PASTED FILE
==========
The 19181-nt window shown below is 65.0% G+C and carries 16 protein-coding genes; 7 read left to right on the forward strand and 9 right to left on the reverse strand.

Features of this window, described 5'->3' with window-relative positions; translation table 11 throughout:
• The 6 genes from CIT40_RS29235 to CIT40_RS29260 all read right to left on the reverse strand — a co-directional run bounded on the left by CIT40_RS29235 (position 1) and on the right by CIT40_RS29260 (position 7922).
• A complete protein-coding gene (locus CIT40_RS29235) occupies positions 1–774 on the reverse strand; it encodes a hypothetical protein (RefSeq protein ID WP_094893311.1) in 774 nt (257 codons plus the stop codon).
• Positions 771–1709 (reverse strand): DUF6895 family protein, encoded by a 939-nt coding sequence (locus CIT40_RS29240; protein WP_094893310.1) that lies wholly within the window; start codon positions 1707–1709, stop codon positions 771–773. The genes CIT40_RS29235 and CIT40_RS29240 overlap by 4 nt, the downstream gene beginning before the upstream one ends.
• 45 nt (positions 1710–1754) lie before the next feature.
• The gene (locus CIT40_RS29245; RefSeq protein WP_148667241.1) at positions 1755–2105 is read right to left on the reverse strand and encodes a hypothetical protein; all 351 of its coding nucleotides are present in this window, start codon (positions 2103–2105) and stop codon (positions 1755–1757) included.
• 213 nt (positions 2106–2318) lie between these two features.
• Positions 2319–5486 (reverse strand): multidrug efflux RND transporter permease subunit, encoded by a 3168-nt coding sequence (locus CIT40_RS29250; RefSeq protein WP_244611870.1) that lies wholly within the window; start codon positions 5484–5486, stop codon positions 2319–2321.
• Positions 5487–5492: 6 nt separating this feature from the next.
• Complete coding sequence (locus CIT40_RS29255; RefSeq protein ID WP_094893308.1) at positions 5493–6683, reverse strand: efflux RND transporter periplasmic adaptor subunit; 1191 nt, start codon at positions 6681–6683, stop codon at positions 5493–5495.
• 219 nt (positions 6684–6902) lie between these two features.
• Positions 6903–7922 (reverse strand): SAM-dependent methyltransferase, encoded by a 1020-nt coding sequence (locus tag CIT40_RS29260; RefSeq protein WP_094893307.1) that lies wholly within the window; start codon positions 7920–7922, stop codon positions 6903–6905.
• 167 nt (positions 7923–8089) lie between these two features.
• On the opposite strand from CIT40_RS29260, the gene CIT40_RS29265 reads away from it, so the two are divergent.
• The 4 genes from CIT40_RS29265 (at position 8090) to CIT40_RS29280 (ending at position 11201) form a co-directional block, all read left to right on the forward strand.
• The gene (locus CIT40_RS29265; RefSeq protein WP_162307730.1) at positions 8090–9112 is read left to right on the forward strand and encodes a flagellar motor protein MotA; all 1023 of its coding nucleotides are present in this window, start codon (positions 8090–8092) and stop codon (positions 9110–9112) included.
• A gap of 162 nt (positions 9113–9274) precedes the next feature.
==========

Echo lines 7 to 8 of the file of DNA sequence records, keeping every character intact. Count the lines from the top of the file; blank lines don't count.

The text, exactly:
• The gene (locus CIT40_RS29245; RefSeq protein WP_148667241.1) at positions 1755–2105 is read right to left on the reverse strand and encodes a hypothetical protein; all 351 of its coding nucleotides are present in this window, start codon (positions 2103–2105) and stop codon (positions 1755–1757) included.
• 213 nt (positions 2106–2318) lie between these two features.